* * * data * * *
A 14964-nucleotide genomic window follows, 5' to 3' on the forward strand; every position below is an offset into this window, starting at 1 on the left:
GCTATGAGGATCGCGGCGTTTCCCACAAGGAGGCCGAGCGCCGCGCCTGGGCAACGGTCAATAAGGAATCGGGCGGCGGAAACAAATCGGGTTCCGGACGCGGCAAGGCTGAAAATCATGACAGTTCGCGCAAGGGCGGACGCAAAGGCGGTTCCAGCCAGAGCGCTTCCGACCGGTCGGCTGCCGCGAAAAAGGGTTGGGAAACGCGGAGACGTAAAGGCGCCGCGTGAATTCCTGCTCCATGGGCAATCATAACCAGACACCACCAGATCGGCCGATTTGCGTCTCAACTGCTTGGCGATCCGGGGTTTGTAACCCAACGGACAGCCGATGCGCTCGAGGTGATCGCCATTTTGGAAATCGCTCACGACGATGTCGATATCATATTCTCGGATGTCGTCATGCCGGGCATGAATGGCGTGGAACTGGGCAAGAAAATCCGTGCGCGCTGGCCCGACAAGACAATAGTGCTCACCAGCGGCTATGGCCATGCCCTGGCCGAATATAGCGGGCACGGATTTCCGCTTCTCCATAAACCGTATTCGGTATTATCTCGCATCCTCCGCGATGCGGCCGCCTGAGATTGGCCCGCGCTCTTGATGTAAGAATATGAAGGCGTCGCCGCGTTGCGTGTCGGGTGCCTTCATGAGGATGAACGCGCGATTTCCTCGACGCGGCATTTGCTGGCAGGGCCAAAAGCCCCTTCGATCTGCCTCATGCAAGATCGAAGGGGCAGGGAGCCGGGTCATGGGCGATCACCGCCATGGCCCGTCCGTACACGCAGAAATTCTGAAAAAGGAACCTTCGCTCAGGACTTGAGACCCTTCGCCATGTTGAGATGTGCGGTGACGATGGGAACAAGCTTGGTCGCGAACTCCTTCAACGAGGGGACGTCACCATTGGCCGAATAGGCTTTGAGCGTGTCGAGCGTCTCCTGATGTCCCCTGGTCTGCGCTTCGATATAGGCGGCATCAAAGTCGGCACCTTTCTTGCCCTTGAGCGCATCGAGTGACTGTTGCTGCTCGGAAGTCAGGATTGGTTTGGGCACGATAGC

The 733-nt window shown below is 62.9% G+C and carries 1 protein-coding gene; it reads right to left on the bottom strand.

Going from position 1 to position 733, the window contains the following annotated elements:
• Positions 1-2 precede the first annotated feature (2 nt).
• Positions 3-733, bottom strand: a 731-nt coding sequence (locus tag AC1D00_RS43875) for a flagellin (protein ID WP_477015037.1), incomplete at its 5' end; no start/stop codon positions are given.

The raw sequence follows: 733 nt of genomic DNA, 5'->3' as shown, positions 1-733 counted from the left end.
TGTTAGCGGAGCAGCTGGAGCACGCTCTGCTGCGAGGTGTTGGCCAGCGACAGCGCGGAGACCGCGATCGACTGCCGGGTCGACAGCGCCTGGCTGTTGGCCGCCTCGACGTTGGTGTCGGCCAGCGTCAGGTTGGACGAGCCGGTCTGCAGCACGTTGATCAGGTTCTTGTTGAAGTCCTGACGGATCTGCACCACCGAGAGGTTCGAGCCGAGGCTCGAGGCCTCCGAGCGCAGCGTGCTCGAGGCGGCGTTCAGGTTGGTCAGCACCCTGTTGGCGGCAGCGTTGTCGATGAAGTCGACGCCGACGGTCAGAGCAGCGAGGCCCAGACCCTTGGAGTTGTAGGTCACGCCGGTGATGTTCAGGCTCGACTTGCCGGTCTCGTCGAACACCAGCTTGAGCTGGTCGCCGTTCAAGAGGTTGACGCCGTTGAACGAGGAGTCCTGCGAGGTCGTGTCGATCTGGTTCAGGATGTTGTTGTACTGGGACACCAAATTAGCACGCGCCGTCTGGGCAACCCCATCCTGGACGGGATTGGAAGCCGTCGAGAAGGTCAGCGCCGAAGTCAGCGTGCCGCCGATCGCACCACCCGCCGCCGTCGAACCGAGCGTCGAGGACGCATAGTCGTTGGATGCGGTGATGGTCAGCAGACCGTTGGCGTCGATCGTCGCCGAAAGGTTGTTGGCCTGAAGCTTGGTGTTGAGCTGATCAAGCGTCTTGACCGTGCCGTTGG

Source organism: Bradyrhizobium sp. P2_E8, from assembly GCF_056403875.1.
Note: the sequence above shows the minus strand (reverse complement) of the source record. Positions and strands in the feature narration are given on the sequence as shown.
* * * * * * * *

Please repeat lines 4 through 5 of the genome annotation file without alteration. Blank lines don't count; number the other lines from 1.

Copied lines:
Going from position 1 to position 733, the window contains the following annotated elements:
• Positions 1-2 precede the first annotated feature (2 nt).